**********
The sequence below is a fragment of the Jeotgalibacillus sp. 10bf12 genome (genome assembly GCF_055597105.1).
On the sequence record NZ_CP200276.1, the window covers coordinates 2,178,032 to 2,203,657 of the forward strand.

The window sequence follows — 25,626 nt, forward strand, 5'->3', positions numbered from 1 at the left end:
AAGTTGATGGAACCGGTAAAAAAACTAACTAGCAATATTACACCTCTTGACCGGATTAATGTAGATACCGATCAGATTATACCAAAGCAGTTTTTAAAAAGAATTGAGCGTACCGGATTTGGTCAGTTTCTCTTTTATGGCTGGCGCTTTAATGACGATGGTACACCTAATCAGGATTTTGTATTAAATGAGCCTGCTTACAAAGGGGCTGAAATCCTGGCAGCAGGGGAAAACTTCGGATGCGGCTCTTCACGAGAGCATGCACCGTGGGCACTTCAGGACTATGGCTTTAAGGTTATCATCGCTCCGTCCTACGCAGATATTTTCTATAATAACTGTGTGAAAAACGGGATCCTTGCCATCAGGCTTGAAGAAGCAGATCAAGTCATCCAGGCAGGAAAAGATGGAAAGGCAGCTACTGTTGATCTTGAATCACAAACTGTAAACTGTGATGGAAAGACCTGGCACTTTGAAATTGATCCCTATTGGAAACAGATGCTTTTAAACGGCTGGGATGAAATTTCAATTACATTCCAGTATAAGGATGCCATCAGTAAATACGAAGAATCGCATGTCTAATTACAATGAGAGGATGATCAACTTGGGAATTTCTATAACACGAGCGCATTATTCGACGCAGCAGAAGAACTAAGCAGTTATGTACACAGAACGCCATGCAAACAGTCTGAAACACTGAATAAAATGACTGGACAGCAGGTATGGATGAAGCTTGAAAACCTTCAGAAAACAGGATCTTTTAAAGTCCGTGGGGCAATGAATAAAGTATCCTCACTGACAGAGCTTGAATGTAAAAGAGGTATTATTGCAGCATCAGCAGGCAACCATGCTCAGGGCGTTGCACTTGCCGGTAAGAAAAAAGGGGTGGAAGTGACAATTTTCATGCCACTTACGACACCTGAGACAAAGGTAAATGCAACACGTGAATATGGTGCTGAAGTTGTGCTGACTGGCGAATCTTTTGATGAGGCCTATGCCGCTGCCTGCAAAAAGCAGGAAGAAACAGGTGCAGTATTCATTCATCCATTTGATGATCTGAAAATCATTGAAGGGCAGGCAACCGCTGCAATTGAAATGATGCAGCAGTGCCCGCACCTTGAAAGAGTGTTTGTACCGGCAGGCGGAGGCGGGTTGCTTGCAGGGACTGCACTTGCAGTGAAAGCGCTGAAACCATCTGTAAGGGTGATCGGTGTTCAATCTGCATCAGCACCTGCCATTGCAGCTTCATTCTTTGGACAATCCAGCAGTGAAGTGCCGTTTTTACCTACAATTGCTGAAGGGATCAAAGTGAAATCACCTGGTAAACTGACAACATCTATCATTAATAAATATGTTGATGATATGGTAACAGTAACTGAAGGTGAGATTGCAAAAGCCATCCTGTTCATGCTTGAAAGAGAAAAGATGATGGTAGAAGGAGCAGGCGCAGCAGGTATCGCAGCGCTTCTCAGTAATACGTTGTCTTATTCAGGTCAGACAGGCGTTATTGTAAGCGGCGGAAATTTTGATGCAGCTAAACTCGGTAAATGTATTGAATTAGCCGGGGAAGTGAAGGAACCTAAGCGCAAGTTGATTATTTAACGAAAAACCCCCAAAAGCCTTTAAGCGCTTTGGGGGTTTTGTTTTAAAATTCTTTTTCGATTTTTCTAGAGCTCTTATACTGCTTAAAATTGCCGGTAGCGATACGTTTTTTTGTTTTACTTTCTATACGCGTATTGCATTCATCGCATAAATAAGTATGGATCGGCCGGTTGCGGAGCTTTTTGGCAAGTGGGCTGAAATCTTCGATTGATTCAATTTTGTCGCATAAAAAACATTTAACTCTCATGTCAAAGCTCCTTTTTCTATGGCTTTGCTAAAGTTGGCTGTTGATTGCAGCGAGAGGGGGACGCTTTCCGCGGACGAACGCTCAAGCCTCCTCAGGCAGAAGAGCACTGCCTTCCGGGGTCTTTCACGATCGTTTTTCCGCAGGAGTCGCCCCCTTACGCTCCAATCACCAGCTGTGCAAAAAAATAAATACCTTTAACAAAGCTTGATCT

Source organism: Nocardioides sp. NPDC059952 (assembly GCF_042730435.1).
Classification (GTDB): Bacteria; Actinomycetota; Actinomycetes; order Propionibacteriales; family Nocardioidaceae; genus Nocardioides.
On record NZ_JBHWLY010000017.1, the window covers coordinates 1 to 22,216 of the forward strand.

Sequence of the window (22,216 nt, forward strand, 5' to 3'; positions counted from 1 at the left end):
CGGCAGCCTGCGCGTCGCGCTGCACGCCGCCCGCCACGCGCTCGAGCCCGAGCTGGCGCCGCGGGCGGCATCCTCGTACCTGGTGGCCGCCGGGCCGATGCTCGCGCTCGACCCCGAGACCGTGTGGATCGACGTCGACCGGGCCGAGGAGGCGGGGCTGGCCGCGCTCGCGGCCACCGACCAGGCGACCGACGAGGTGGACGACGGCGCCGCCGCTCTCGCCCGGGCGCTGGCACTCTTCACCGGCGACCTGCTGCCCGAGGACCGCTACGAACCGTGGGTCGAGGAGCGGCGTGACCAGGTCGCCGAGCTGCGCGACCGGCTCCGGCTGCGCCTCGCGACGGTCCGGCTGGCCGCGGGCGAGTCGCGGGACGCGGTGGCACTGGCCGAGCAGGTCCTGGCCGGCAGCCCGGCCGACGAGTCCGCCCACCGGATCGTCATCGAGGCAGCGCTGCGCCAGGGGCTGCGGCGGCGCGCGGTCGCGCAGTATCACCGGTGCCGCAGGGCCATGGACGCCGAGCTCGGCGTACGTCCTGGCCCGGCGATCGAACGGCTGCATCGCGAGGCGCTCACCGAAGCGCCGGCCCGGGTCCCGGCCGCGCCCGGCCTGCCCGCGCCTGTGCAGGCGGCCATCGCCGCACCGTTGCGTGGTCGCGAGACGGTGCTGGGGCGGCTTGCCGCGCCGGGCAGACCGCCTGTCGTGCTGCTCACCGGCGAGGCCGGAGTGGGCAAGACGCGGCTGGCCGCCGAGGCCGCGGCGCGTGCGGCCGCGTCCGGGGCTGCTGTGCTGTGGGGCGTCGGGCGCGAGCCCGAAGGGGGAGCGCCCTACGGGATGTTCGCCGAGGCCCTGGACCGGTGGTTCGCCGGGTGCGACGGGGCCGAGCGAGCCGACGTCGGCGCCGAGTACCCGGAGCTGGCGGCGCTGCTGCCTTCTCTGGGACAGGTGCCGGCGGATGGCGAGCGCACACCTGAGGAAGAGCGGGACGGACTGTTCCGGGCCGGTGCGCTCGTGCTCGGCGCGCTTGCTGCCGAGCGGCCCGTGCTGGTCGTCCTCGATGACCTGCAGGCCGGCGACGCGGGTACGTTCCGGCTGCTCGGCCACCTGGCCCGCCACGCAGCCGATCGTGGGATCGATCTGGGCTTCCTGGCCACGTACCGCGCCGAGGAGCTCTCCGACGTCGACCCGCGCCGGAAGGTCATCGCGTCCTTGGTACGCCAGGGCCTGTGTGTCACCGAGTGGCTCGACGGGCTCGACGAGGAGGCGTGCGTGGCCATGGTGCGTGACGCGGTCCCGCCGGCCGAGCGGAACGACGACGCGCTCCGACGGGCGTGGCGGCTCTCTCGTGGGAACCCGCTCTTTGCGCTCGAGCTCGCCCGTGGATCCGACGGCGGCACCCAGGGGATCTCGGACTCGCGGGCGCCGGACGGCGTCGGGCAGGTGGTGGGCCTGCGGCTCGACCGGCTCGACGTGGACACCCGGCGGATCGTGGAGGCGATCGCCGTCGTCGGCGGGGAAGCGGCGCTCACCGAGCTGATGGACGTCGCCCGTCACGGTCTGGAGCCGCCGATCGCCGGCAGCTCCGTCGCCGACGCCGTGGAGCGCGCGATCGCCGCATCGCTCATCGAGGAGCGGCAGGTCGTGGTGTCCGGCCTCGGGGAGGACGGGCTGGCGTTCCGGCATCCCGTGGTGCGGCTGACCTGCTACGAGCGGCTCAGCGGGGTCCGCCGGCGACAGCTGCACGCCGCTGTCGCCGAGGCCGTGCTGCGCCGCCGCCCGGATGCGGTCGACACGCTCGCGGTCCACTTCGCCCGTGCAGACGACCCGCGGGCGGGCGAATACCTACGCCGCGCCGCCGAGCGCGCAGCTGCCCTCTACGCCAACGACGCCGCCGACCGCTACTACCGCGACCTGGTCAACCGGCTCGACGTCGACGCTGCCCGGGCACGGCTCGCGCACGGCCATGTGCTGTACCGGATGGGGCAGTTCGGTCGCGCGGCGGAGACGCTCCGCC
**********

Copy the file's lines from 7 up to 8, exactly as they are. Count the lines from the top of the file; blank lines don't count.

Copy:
On record NZ_JBHWLY010000017.1, the window covers coordinates 1 to 22,216 of the forward strand.

Sequence of the window (22,216 nt, forward strand, 5' to 3'; positions counted from 1 at the left end):